If you’re reading this, thanks already.
But first, let’s make sure you’re caught up on this story before you venture any further:
And if you’ve gotten this far, please know I am incredibly grateful for your support in joining me through my story of self expression.
And if you wish to listen to this current blog via audio instead of the written format below, you can do so by clicking HERE.
Now, let the journey continue…
“OK, WTF just happened?
Will my husband be OK?…he’s gotta be OK… right?
This isn’t really happening? …
He’s so fit.. he cannot possibly have anything wrong with his heart…
bad things happen and they happen without warning… it just couldn’t be right now…our baby..“
Level head, Ash: don’t spiral. Breathe.
My mind buzzed as my fingers dialed Robbie’s parents who answered my unexpected phone call.
“Rob” I spoke fast before he could get in a word edgewise. Rob Gunderson Sr, held space on the other side of the call.
“I just got told Robbie got taken to the hospital from Perfectfit4u in an ambulance”
“he doesn’t have his cell phone”
“I’m starting to freak out”
And like all Rob Gunderson’s, my father-in-law possessed the characteristic of making calculated decisions on behalf of a collective with confidence.
“I’ll head to the hospital and find out what’s going on, Tannis will be over to stay with you”
And that was that. A quick and reasonable reply without a breath of hesitation.
My racing mind and large and in-charge bod paced throughout the house now wearing oversized PJ pants and a matching button-down nighty.
And within moments, Robbie’s mom walked in the front door. We made eye contact that held a split second longer than typical. A gaze of terrified, broken and yet hopeful: it stuck for a moment.
We sat across from one another, reiterating the same facts we’d already spoken on:
- Robbie went for a workout with my brother
- Something happened with “Robbie’s heart”
- Robbie left in an ambulance without his cell phone or truck keys.
And to our rescue, to fill in more timbits of information to our donut hole of a story, my shock-stricken brother walked in the front door holding Robbie’s abandoned items.
My mother-in-law sat perched on the bottom stair of the entry way while I side stepped grasping the bannister of my upstairs living room: both of us eagerly awaiting the story from Ethan’s perspective.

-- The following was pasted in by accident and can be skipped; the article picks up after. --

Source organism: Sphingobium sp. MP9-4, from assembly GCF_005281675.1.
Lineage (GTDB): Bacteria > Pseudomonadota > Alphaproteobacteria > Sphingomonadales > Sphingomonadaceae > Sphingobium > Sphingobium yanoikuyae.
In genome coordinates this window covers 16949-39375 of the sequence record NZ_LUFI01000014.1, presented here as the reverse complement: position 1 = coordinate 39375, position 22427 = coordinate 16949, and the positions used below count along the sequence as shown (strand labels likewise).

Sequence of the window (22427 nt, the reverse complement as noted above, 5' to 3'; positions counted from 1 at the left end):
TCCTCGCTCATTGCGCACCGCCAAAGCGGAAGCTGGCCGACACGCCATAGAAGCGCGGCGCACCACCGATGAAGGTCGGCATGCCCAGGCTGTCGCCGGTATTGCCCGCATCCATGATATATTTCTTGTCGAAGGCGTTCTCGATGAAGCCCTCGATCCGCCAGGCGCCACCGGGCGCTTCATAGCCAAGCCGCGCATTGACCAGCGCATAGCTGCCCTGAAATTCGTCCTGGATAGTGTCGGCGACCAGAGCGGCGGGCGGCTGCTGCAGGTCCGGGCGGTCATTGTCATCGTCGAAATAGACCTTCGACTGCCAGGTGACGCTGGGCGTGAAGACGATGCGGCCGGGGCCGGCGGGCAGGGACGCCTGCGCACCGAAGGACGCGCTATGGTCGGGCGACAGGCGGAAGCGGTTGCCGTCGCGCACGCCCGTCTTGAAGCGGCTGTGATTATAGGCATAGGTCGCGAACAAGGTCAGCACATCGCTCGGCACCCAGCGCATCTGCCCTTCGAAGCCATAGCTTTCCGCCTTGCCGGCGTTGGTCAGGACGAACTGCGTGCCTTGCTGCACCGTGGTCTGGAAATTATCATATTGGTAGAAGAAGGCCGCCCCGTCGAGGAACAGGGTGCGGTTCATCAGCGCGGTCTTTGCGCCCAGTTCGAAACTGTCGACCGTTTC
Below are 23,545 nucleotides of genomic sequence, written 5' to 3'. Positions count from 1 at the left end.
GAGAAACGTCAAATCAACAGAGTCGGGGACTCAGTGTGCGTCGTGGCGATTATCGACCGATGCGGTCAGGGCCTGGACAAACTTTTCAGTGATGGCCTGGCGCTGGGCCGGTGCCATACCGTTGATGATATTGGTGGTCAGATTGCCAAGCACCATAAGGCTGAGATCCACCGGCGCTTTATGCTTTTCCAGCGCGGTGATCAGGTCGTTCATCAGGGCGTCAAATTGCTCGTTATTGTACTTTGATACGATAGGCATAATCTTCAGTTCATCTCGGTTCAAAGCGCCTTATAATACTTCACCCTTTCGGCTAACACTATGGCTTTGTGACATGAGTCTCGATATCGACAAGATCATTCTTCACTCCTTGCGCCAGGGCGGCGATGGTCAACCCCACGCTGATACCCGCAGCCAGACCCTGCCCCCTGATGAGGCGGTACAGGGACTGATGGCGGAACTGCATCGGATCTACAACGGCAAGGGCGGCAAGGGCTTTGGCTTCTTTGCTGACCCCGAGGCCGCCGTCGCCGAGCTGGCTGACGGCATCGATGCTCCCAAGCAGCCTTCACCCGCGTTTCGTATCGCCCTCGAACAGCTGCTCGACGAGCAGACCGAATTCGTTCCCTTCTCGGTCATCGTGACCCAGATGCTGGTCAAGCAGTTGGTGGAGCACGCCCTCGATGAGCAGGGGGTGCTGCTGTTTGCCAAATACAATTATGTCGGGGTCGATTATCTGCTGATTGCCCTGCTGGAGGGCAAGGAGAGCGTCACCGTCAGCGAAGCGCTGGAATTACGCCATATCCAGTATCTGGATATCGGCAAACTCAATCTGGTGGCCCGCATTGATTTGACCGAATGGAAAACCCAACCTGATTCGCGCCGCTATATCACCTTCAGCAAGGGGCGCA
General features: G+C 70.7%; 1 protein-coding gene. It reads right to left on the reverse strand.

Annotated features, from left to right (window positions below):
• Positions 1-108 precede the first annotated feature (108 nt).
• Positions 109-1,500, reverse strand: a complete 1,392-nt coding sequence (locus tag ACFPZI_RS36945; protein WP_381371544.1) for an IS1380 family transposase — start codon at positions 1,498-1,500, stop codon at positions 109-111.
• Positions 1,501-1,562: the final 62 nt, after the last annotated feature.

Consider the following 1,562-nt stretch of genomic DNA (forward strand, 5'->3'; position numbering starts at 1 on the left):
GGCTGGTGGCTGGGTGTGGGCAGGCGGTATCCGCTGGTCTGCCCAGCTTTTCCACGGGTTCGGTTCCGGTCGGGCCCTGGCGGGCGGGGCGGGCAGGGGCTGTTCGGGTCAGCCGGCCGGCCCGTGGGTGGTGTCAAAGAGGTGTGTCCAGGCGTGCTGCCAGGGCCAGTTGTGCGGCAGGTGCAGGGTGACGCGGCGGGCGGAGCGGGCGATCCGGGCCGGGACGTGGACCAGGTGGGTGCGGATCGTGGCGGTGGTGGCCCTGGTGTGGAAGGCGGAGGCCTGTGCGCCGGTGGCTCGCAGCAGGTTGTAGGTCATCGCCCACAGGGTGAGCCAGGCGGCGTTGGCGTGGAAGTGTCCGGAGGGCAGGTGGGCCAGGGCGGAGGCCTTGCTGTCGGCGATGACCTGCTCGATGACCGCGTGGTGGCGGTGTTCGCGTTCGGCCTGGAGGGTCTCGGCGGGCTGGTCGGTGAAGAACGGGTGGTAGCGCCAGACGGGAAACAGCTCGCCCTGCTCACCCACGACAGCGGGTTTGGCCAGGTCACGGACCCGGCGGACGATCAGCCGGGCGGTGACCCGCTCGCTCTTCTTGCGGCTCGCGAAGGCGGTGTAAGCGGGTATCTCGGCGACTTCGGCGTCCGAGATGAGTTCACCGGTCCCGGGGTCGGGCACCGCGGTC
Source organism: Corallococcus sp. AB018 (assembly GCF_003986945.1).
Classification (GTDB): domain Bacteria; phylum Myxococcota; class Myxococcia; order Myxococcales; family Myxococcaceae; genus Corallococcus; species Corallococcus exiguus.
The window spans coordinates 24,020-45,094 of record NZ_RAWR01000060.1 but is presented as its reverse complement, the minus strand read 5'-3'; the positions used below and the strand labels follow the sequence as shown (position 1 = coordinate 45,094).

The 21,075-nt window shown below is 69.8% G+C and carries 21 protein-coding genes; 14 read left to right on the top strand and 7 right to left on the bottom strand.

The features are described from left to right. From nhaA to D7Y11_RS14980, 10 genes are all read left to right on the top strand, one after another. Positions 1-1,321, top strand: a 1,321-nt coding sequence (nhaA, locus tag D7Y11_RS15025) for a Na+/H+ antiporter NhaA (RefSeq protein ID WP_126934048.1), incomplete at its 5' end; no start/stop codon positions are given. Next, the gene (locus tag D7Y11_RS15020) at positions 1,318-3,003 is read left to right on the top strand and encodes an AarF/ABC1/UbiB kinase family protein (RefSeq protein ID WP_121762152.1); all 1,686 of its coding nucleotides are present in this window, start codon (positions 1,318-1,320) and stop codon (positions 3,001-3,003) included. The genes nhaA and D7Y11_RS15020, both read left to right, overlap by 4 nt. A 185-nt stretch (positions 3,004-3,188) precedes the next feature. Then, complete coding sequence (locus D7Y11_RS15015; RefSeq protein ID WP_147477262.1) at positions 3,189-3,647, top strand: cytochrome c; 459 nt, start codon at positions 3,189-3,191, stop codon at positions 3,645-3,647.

“We we’re doing bench press” he began, noting that Robbie only completed 1 set of exercises before his heart rate began escalating.
“I am going to sit this one out” apparently Robbie took a few moments to collect himself, mentioning that his Apple Watch was clocking a 200+ bpm heart rate.
“Somethings up”- Robbie ushered to Ethan after a few minutes of pacing solo. He pointed to where the AED was hung on the gym wall and began to dial 911 as he walked himself outside to the cold. His heart rate reading close to 220bpm for a solid 5-6 minutes at this point. Robbie said he felt uncomfortable in his chest and struggled to formulate too much feedback.
“Seriously within seconds the ambulance was there” Ethan assured us. 3 paramedics took Robbie and left, leaving Ethan to call me with a partial story and obscene anxiety. We all sat unknowing to what happened next.
And in true chronological fashion, my phone rang: “Rob Gunderson Sr.” read in Arial font across the top third of my screen.
I answered instantly,
“BABE, IM OK” Robbie’s voice spoke through that phone saying exactly what I needed to hear. He knew, that I knew, what had happened and he didn’t leave any time in reassuring me.
“I am at the hospital now, just getting some tests”. I could hear the quiver in his voice.
“I was so scared babe, but I’m OK, I’m totally OK”.
He continued to share his plea to the EMTs who had helped him. “You gotta help me boys, my daughter is supposed to be born tomorrow”
Turns out, Robbie had a SVT: Supraventricular tachycardia. An SVT is an abnormally fast or erratic heartbeat that affects the heart’s upper chambers. A SVT occurs when the electrical signals that coordinate your heartbeats: don’t work properly. In his 30 years of life, Rob had never experienced a previous episode- today, being the first.